Training for club head speed has become a more common occurrence amongst professional golfers. Additionally many amateur golfers are now seeing benefits in their own game as a result of increased swing speed. Research suggests that increases in swing speed will lead to improvements in strokes gained metrics off the tee, approach to green and in overall score improvements.
To date most research related to training for club head speed is centered around metrics of club speed, ball speed and distance. Some studies focus solely on swing speed training with SuperSpeed golf products and show improvements in club speed, ball speed and carry distance. Additionally those studies have also shown improvements in ground reaction forces that are closely related to club speed and efficiency.
The most important metrics to include in any study on training for swing speed should be related to how a golfer performs differently on the course. The advancement of on course tracking tools makes these studies more possible as a way to quantify true changes on the golf course. Understanding how speed gains translate to driver distance, accuracy and scoring on course is one practical aspect of this research that should be investigated. The purpose of this study was to utilize on course tracking to see the effects of on course performance for a group of golfers following the use of SuperSpeed golf level 1 program. It was hypothesized that speed gains would transfer to the course and that distance would increase, accuracy would not decrease and that overall scoring would improve.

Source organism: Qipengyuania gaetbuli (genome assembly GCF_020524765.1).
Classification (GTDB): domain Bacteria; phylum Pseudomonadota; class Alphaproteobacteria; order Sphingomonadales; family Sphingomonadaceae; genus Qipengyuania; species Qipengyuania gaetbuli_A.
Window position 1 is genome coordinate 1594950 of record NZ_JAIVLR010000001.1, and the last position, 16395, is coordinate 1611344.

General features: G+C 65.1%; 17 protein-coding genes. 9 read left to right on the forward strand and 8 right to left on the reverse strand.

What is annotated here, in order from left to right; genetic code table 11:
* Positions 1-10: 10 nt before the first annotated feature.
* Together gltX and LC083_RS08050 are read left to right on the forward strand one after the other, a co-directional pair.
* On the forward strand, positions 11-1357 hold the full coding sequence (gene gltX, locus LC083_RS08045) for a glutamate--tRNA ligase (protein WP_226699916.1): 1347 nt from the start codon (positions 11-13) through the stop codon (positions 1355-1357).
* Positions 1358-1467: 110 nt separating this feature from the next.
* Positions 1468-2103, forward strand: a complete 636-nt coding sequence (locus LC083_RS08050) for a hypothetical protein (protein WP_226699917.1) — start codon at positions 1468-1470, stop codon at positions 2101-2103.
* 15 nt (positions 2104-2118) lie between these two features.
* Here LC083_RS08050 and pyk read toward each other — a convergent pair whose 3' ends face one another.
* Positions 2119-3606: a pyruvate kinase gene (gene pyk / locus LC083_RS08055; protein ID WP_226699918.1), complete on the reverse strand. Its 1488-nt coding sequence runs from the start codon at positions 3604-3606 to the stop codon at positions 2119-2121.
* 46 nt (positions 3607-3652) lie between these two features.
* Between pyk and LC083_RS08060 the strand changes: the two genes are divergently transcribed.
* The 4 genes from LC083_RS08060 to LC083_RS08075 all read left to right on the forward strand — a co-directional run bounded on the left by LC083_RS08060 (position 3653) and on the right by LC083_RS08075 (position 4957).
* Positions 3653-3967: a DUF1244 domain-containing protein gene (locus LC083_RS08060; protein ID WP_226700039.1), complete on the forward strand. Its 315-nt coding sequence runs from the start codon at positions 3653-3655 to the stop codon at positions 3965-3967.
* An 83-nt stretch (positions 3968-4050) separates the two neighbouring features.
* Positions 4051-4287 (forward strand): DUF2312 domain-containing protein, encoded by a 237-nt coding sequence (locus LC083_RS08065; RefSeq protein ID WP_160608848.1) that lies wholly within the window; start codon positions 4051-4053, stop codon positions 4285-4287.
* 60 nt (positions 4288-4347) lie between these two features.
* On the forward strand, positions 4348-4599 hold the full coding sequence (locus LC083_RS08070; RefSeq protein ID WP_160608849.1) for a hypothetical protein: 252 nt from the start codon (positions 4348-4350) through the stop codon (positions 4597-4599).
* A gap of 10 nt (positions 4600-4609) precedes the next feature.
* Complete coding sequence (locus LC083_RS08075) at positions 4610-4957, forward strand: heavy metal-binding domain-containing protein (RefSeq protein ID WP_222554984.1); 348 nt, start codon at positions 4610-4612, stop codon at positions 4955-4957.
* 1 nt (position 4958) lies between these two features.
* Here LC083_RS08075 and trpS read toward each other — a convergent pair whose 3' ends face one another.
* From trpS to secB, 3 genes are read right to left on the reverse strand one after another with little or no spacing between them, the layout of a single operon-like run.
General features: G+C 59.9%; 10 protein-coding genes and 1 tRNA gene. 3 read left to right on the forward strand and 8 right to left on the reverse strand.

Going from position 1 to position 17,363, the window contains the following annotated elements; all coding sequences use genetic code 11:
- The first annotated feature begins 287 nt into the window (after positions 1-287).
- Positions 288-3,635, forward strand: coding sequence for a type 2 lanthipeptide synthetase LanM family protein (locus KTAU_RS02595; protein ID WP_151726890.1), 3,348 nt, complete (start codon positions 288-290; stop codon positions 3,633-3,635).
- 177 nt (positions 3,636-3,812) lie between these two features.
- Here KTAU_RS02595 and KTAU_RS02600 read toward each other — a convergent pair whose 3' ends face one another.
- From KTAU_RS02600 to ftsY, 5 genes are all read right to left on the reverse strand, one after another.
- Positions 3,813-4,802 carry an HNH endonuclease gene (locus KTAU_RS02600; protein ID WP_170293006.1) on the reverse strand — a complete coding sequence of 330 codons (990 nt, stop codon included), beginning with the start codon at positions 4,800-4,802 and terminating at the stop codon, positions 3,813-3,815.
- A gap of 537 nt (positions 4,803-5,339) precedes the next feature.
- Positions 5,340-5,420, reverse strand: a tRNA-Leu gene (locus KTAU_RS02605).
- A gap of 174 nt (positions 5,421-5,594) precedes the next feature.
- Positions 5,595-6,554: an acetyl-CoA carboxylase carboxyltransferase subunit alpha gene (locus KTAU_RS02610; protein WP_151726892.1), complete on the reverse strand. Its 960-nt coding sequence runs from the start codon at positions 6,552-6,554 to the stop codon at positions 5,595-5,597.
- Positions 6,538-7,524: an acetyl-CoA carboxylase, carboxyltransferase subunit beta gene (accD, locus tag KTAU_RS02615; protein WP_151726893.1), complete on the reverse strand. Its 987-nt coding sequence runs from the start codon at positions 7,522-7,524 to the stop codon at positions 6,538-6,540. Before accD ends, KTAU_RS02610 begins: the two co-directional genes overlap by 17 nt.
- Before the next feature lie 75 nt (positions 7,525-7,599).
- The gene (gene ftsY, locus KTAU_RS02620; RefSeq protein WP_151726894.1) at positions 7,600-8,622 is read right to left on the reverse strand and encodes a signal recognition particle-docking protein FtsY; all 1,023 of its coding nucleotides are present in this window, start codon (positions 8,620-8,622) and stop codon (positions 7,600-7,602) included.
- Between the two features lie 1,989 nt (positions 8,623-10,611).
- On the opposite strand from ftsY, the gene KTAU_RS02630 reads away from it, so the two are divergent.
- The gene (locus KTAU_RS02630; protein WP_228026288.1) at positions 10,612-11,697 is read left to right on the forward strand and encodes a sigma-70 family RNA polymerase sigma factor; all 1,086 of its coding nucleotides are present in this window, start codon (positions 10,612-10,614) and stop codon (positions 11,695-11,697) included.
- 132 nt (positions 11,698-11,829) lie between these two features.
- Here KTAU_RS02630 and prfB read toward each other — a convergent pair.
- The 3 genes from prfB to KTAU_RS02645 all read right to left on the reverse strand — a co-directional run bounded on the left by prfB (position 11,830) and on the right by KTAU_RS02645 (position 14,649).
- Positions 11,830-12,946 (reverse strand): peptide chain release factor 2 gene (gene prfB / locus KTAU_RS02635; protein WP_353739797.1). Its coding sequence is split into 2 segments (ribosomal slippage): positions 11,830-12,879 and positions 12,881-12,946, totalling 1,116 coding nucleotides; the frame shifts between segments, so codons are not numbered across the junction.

Ten recreational golfers participated in the study. Average age of the golfers was 42.2 and the average handicap was just under 9. Golfers played on average about 6 rounds of golf a month. Players who participated in the study first set up a baseline of both swing speed and on course data. Baseline swing speed was assessed on the driving range using the PRGR radar. Golfers performed a brief dynamic warm up that included some swings of the SuperSpeed clubs and also their own driver. After the warmup, golfers hit a series of 5 drivers while the PRGR collected club speed. Following the warmup golfers were instructed on how to use the ShotScope V3 watch and associated GPS tracking and tagging for their own golf clubs. They were instructed to utilize this during rounds for the next month to get a baseline of at least 5 rounds of golf as the baseline. Data collections began in the beginning of June, in order to eliminate weather changes and golf performance changes as a result of just start vs. end of season golf.